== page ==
DID YOU KNOW? There are pop-up ads even in other languages, as I discovered while trying to verify the title of this entry.
Oh dear, I wasn’t ready for this to be a new year already, but it is. I rang in this new year at my friend Jacob’s house, as I usually do, and caught up with a bunch of people that I haven’t seen since high school. It’s a little weird; our lives have diverged enough that I’m starting to think of them in terms of their future occupations and pursuits rather than just as people I went to high school with who happen to be in different colleges around the country.
But I digress and philosophize. To pass the time until the ageless cyborg Ryan Seacrest oversaw the ball drop in Times Square (shown concurrently on our television with a giant strawberry dropping in Harrisburg and a white rose dropping in York), we played two party games that I first discovered at MIT. Both of them were recieved better than my first try at suggesting a party game (“Allison can go from Harrisburg to, um, Elizabethtown, but not from Elizabethtown to Harrisburg”), so I thought I’d share them with you to give an example of some typical ethanol-free games that MIT students play.
Incidentally, after finishing up the games, we went outside and found a little bit of enjoyment in a water cooler bottle, a grill lighter, and a small quantity of 95% denatured ethanol (pictures forthcoming?), and then headed over to the Colonial Park Diner for some late-night, low-cost, low-quality food. Ben wasn’t so happy about being out at a diner at 3 AM and disrupting his usual sleep schedule, so we bought him a birthday chocolate frog. And, as you all surely know from my very first entry ever, Ben’s birthday is not New Year’s Day.
Anyway, here are my games without frontiers.
The ______ Game
This game takes the name of whoever introduced it to you, so I’ve heard it called “The Andrew Game,” “The Megan Game,” and so on. You can call it whatever you like.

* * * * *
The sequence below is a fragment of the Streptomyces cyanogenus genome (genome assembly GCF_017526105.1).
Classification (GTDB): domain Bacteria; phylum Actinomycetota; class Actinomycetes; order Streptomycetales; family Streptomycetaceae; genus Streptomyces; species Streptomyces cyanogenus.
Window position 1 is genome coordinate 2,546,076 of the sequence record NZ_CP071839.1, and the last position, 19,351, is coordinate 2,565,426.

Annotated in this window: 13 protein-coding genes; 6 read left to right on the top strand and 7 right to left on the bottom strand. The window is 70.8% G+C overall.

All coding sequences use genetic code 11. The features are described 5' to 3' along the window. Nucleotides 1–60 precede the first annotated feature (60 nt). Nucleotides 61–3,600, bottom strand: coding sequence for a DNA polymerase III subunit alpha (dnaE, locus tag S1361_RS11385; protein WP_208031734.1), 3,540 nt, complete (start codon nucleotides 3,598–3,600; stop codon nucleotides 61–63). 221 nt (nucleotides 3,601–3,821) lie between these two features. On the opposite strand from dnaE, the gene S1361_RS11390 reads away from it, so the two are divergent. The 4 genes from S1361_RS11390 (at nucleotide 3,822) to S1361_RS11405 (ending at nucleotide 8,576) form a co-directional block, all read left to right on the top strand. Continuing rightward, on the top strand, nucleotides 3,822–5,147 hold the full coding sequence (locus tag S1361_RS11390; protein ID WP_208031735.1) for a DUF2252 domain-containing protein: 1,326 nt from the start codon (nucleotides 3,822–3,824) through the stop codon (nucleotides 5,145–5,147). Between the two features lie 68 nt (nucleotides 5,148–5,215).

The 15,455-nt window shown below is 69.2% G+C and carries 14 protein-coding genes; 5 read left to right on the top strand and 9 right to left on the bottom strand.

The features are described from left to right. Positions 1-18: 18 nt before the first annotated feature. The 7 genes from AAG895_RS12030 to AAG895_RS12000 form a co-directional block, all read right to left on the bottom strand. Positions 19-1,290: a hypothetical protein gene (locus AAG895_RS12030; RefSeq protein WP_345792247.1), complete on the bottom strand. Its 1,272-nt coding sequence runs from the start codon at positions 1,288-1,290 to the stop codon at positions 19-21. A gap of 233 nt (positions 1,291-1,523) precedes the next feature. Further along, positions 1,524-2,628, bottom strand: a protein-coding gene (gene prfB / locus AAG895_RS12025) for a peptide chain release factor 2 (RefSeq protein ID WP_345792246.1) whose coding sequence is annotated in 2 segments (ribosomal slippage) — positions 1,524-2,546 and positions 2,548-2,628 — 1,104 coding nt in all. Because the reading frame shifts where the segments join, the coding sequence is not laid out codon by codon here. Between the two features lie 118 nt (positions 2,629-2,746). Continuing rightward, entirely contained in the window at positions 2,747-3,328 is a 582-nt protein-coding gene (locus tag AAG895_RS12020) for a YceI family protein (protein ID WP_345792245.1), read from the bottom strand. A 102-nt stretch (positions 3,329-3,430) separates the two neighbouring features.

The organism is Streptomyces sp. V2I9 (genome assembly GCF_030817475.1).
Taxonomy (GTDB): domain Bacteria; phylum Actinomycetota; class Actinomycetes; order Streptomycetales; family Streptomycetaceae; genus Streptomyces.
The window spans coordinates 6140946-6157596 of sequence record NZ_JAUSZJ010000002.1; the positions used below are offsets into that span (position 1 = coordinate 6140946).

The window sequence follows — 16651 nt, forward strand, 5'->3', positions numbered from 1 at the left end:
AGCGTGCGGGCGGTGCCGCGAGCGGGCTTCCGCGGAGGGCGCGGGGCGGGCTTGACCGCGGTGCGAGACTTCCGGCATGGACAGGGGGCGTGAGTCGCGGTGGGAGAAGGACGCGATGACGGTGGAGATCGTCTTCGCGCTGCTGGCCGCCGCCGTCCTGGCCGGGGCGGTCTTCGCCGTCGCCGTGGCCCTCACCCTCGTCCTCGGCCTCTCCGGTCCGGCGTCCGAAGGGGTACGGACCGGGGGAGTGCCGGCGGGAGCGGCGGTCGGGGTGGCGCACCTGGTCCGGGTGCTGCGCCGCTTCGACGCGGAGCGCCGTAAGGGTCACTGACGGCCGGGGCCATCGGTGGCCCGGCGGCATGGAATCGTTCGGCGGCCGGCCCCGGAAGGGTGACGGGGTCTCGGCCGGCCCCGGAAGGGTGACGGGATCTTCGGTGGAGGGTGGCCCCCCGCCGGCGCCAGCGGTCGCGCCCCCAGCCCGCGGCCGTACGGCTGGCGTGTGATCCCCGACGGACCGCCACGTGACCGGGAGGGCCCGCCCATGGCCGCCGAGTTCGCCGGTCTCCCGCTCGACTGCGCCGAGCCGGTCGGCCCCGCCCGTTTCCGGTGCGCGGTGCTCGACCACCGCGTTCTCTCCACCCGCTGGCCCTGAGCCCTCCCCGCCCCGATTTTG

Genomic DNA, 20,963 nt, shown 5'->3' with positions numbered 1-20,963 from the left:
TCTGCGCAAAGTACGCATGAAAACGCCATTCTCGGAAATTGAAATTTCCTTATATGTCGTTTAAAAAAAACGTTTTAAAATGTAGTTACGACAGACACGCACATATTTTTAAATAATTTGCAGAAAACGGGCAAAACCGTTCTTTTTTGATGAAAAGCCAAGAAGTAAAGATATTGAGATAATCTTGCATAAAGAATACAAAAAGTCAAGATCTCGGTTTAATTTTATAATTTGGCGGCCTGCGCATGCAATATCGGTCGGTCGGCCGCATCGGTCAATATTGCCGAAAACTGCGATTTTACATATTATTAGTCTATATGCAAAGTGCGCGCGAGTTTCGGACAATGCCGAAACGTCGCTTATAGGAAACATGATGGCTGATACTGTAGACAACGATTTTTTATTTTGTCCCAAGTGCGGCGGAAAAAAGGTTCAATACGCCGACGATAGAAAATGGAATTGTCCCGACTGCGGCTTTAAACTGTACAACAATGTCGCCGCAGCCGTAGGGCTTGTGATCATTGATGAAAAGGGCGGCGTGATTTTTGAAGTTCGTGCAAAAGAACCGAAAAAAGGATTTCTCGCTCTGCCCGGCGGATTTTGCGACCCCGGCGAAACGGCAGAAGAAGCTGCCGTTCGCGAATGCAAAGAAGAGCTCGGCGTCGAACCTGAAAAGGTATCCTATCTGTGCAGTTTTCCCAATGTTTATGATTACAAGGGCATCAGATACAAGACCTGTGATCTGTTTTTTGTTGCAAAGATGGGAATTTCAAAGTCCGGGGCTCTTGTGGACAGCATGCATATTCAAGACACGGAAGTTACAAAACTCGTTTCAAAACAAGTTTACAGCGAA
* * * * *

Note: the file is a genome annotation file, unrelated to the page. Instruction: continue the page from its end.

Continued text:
Divide your partygoers into two teams of equal skill. Each partygoer should write five phrases on five slips of paper. Fold up these pieces of paper, stick all of them together, from both teams, into a hat or coffee can. The phrases should be difficult to guess but not impossible–some good examples from previous games I’ve played are “Brokeback Mountain,” “Stick pickles into your nose and ears,” and “I’ve got a lovely bunch of coconuts“… or, if you’re at MIT, “Noam Chomsky,” “ditzy blond course 7 major,” and “valence shell electron pair repulsion theory.”
There are three rounds. Start with the least inhibited person. He or she should get up in front of his team and start drawing slips of paper and acting out the phrases on them. The person has 60 seconds to get their team to guess as many phrases as possible. Any slips that aren’t guessed go back in the can. After 60 seconds, the other team chooses a player to get up and convey as many phrases as possible. Continue play, going through all the members of all the teams and then starting over. After you’ve guessed all the slips in round one, put them all back into the can and play round two.
Now, the three rounds differ only in how the actor can convey the phrase on the slips.
Round One: You can use hand gestures and any words except those in the phrase.
Round Two: You can use any hand gestures, but only two words of their choosing for every phrase. This includes “um,” “uh,” and any other exclamations… so, if you look at a phrase and say “oh dear,” you’re out of luck.
Round Three: You can only use hand gestures.
So, the idea is that in each round, although you can’t say as many words, it’s actually getting easier because you’ve gone through all the phrases before. Every phrase a team guesses is one point, and at the end, the team with the most points wins.
The inevitable question is “should people be allowed to guess their own phrases?” and the inevitable answer is “yes”–because how else are you going to get somebody to guess “stick pickles into your nose and ears?”
The Fantasy Game
Announce that you’re going to play “The Fantasy Game” and ask for a volunteer. Announce that the game will involve the two of you coming up with a “fantasy” involving somebody else in the room, and that everybody else has to guess this fantasy using yes or no questions. Take the volunteer aside and explain secretively that:
You will answer “No” to every question that ends in a consonant.
You will answer “Yes” to every question that ends in a vowel.
You will answer “Maybe” to every question that ends in a “Y”. Oh, maybe.
But the other people don’t know that.
See what happens.
“Is it in the present?”
“Is it during World War Two?”
“Are we using something around here?”
“Is it a can of paint?”
“Is it a can of Fresca?”
“Are we in Germany?”
“Are we in France?”
“Are we trying to get to Germany from France?”
(much time passes)
“So it’s World War II, and we’re trying to sneak into Germany from France by disguising ourselves using a paint-filled can of Fresca?”
“Wait, why were we trying to sneak into Germany during World War II?”
Well, folks, enjoy.
Now: time for chicken and waffles!